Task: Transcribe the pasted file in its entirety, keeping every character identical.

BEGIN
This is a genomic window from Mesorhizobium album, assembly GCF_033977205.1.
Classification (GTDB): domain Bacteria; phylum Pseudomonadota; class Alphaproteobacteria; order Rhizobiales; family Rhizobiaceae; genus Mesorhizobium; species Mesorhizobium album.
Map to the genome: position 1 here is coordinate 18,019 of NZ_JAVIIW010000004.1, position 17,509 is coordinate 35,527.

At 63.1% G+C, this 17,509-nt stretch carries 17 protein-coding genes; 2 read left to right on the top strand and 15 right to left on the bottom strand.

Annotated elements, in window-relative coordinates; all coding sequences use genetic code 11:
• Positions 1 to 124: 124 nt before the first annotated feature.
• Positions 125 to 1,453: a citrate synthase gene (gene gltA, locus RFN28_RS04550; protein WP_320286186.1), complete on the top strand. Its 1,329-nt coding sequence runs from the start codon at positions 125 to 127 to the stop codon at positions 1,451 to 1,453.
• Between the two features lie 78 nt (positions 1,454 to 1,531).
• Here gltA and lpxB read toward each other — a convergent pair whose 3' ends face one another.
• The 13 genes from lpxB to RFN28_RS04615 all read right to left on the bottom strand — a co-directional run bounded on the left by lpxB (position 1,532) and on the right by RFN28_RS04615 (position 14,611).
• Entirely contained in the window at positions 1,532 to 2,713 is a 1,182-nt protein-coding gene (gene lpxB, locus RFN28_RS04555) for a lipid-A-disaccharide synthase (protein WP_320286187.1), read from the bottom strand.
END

This is a genomic window from Mesorhizobium album, assembly GCF_033977205.1.
Classification (GTDB): domain Bacteria; phylum Pseudomonadota; class Alphaproteobacteria; order Rhizobiales; family Rhizobiaceae; genus Mesorhizobium; species Mesorhizobium album.
Map to the genome: position 1 here is coordinate 18,019 of NZ_JAVIIW010000004.1, position 17,509 is coordinate 35,527.

At 63.1% G+C, this 17,509-nt stretch carries 17 protein-coding genes; 2 read left to right on the top strand and 15 right to left on the bottom strand.

Annotated elements, in window-relative coordinates; all coding sequences use genetic code 11:
• Positions 1 to 124: 124 nt before the first annotated feature.
• Positions 125 to 1,453: a citrate synthase gene (gene gltA, locus RFN28_RS04550; protein WP_320286186.1), complete on the top strand. Its 1,329-nt coding sequence runs from the start codon at positions 125 to 127 to the stop codon at positions 1,451 to 1,453.
• Between the two features lie 78 nt (positions 1,454 to 1,531).
• Here gltA and lpxB read toward each other — a convergent pair whose 3' ends face one another.
• The 13 genes from lpxB to RFN28_RS04615 all read right to left on the bottom strand — a co-directional run bounded on the left by lpxB (position 1,532) and on the right by RFN28_RS04615 (position 14,611).
• Entirely contained in the window at positions 1,532 to 2,713 is a 1,182-nt protein-coding gene (gene lpxB, locus RFN28_RS04555) for a lipid-A-disaccharide synthase (protein WP_320286187.1), read from the bottom strand.